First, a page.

Bolognese Recipe

Bolognese is the ultimate comfort food; it is the sauce 2020 needs. I make large batches of bolognese and freeze it in two-person portions so that I can pull out precisely enough for dinner whenever I want it. It can be exceptional with many different kinds of ground meat, with or without mushrooms, fresh or canned tomatoes, and pancetta can be substituted with bacon or left out altogether. I like to finish the sauce with heavy cream and fresh rosemary.

Ingredients for BologneseIn the recipe, I suggest small dicing your mire pox (carrot, onions, celery), but it is not necessary. You can cut your vegetables larger for a more rustic sauce or blend it in a robot coupe if you want it more refined. Cut the vegetables however you want, but it is essential to be consistent with that size. The more consistent you are with your cuts the more evenly everything will cook.

Once the vegetables are cooked and you have deglazed with wine remove from the pan.  It is time to brown your meat.  The Maillard effect is the process in which a chemical reaction between amino acids and reducing sugars that gives browned browned beef for bolognesefood its distinctive flavor and is a super important part of making bolognese. Not adequately caramelized meat makes a good sauce but will lack a depth of flavor that makes bolognese great. Most of the time you are making bolognese, you can be doing other things in the kitchen like drinking wine or eating cheese, but once the meat starts browning, you should be scraping the bottom of the pan to make sure the meat browns but does not burn.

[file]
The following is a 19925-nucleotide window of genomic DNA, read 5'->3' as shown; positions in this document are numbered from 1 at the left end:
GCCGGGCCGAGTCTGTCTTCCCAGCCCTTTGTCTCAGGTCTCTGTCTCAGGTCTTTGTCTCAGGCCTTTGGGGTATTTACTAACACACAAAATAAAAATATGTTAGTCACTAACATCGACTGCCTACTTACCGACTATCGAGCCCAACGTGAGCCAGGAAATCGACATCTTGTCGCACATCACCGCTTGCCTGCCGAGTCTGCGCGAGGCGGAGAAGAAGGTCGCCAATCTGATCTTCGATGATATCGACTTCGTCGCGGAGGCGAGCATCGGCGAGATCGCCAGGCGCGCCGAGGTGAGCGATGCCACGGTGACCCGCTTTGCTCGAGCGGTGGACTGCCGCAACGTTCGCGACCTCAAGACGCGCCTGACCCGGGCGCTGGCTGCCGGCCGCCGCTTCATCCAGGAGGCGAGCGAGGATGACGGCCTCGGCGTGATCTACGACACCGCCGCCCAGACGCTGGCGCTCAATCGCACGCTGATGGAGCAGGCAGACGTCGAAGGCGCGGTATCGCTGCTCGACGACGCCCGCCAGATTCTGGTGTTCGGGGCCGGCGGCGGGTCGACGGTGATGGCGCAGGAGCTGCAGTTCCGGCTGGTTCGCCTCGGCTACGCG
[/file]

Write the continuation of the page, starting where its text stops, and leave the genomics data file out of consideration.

When the ground beef is browned, add milk and braise the meat.  The lactic acid tenderizes the protein and adds richness to the sauce, don't skip this step. Braise the ground beef and pork on low until the liquid is about 85 percent reduced, then add the vegetables, pancetta, and tomato.  I like to use San Marzano tomatoes and hand-crush them (you can mill or blend them depending on the texture you want).  San Marzano Tomatos for Bolognese recipesThey are slightly sweet and a little less acidic than other varieties, which helps make a balanced sauce.  At this point, add the bay leaves and pepper make sure the burner is on low, and let the bolognese simmers for an extended period. Stir occasionally to make sure it is not sticking to the bottom of the pan or burning. I usually let it braise for about two hours, but ultimately decide when it is done by taste and texture.

A note on seasoning your bolognese: don't wait until the end to add salt, season as you go. It would be best if you seasoned the mire pox as it cooks as well as the ground meat. Seasoning as you go will result in a more complex flavor, and you are less likely to over season it at the end. 

bolognese sauce

Pappardelle made from the egg yolk pasta dough or the whole wheat casarecci that Sfoglina Denver makes with the rustic red wheat berry both pair really well with the bolognese.   Finish the bolognese with a little bit of cream, parmesan, fresh rosemary, and a ladle of the pasta water.  An ounce or two of pasta water will help emulsify the sauce.  


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